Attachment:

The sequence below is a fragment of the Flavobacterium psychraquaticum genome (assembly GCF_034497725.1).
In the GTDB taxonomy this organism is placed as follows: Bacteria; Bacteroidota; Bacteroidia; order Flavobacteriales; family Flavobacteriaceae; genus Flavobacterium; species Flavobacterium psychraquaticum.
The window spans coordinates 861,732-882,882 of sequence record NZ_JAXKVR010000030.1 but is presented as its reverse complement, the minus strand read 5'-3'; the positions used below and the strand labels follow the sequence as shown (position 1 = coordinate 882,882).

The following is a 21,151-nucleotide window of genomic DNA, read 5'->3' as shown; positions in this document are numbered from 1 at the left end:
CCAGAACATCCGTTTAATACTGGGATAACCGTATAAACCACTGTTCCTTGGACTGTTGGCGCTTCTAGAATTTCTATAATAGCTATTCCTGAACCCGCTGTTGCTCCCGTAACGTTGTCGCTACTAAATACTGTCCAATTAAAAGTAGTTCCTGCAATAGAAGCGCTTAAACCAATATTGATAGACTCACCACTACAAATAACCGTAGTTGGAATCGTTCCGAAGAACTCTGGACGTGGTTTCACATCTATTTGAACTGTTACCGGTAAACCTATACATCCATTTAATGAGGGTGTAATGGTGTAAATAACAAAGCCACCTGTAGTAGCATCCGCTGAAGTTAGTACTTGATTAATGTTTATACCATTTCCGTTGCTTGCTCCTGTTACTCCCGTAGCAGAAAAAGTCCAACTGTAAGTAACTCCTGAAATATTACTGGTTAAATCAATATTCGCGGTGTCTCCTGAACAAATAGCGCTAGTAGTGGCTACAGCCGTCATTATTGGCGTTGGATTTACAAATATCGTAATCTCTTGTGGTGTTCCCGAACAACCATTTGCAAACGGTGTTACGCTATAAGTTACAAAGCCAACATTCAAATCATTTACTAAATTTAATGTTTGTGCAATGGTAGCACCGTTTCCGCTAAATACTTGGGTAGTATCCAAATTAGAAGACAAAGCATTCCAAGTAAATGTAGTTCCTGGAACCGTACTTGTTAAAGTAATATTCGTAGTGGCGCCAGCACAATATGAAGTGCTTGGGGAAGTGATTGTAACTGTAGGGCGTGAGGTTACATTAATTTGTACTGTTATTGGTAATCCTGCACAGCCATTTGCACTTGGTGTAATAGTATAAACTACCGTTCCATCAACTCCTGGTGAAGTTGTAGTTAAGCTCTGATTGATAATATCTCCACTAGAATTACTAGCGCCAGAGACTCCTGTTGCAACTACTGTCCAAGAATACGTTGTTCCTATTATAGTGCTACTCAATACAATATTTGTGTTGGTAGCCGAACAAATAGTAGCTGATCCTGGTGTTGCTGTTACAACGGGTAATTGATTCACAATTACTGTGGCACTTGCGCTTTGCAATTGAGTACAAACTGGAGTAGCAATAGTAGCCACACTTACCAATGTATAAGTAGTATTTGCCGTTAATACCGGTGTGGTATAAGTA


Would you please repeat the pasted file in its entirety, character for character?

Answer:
The sequence below is a fragment of the Flavobacterium psychraquaticum genome (assembly GCF_034497725.1).
In the GTDB taxonomy this organism is placed as follows: Bacteria; Bacteroidota; Bacteroidia; order Flavobacteriales; family Flavobacteriaceae; genus Flavobacterium; species Flavobacterium psychraquaticum.
The window spans coordinates 861,732-882,882 of sequence record NZ_JAXKVR010000030.1 but is presented as its reverse complement, the minus strand read 5'-3'; the positions used below and the strand labels follow the sequence as shown (position 1 = coordinate 882,882).

The following is a 21,151-nucleotide window of genomic DNA, read 5'->3' as shown; positions in this document are numbered from 1 at the left end:
CCAGAACATCCGTTTAATACTGGGATAACCGTATAAACCACTGTTCCTTGGACTGTTGGCGCTTCTAGAATTTCTATAATAGCTATTCCTGAACCCGCTGTTGCTCCCGTAACGTTGTCGCTACTAAATACTGTCCAATTAAAAGTAGTTCCTGCAATAGAAGCGCTTAAACCAATATTGATAGACTCACCACTACAAATAACCGTAGTTGGAATCGTTCCGAAGAACTCTGGACGTGGTTTCACATCTATTTGAACTGTTACCGGTAAACCTATACATCCATTTAATGAGGGTGTAATGGTGTAAATAACAAAGCCACCTGTAGTAGCATCCGCTGAAGTTAGTACTTGATTAATGTTTATACCATTTCCGTTGCTTGCTCCTGTTACTCCCGTAGCAGAAAAAGTCCAACTGTAAGTAACTCCTGAAATATTACTGGTTAAATCAATATTCGCGGTGTCTCCTGAACAAATAGCGCTAGTAGTGGCTACAGCCGTCATTATTGGCGTTGGATTTACAAATATCGTAATCTCTTGTGGTGTTCCCGAACAACCATTTGCAAACGGTGTTACGCTATAAGTTACAAAGCCAACATTCAAATCATTTACTAAATTTAATGTTTGTGCAATGGTAGCACCGTTTCCGCTAAATACTTGGGTAGTATCCAAATTAGAAGACAAAGCATTCCAAGTAAATGTAGTTCCTGGAACCGTACTTGTTAAAGTAATATTCGTAGTGGCGCCAGCACAATATGAAGTGCTTGGGGAAGTGATTGTAACTGTAGGGCGTGAGGTTACATTAATTTGTACTGTTATTGGTAATCCTGCACAGCCATTTGCACTTGGTGTAATAGTATAAACTACCGTTCCATCAACTCCTGGTGAAGTTGTAGTTAAGCTCTGATTGATAATATCTCCACTAGAATTACTAGCGCCAGAGACTCCTGTTGCAACTACTGTCCAAGAATACGTTGTTCCTATTATAGTGCTACTCAATACAATATTTGTGTTGGTAGCCGAACAAATAGTAGCTGATCCTGGTGTTGCTGTTACAACGGGTAATTGATTCACAATTACTGTGGCACTTGCGCTTTGCAATTGAGTACAAACTGGAGTAGCAATAGTAGCCACACTTACCAATGTATAAGTAGTATTTGCCGTTAATACCGGTGTGGTATAAGTA